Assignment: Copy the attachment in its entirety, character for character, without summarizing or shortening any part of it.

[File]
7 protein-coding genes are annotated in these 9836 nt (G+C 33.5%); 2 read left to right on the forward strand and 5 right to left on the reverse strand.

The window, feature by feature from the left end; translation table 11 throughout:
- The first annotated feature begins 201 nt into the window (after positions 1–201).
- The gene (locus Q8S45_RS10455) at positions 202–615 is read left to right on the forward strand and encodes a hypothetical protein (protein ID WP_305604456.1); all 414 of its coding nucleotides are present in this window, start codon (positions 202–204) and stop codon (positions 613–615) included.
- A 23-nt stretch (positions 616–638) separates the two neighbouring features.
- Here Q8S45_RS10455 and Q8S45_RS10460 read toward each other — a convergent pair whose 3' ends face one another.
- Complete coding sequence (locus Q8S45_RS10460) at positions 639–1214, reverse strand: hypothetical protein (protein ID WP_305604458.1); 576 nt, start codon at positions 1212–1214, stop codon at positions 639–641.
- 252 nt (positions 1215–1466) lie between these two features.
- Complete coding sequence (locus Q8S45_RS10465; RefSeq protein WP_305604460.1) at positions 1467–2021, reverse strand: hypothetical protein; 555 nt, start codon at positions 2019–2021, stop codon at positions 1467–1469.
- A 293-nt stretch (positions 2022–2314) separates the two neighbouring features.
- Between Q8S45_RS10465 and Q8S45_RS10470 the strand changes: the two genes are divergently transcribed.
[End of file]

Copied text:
7 protein-coding genes are annotated in these 9836 nt (G+C 33.5%); 2 read left to right on the forward strand and 5 right to left on the reverse strand.

The window, feature by feature from the left end; translation table 11 throughout:
- The first annotated feature begins 201 nt into the window (after positions 1–201).
- The gene (locus Q8S45_RS10455) at positions 202–615 is read left to right on the forward strand and encodes a hypothetical protein (protein ID WP_305604456.1); all 414 of its coding nucleotides are present in this window, start codon (positions 202–204) and stop codon (positions 613–615) included.
- A 23-nt stretch (positions 616–638) separates the two neighbouring features.
- Here Q8S45_RS10455 and Q8S45_RS10460 read toward each other — a convergent pair whose 3' ends face one another.
- Complete coding sequence (locus Q8S45_RS10460) at positions 639–1214, reverse strand: hypothetical protein (protein ID WP_305604458.1); 576 nt, start codon at positions 1212–1214, stop codon at positions 639–641.
- 252 nt (positions 1215–1466) lie between these two features.
- Complete coding sequence (locus Q8S45_RS10465; RefSeq protein WP_305604460.1) at positions 1467–2021, reverse strand: hypothetical protein; 555 nt, start codon at positions 2019–2021, stop codon at positions 1467–1469.
- A 293-nt stretch (positions 2022–2314) separates the two neighbouring features.
- Between Q8S45_RS10465 and Q8S45_RS10470 the strand changes: the two genes are divergently transcribed.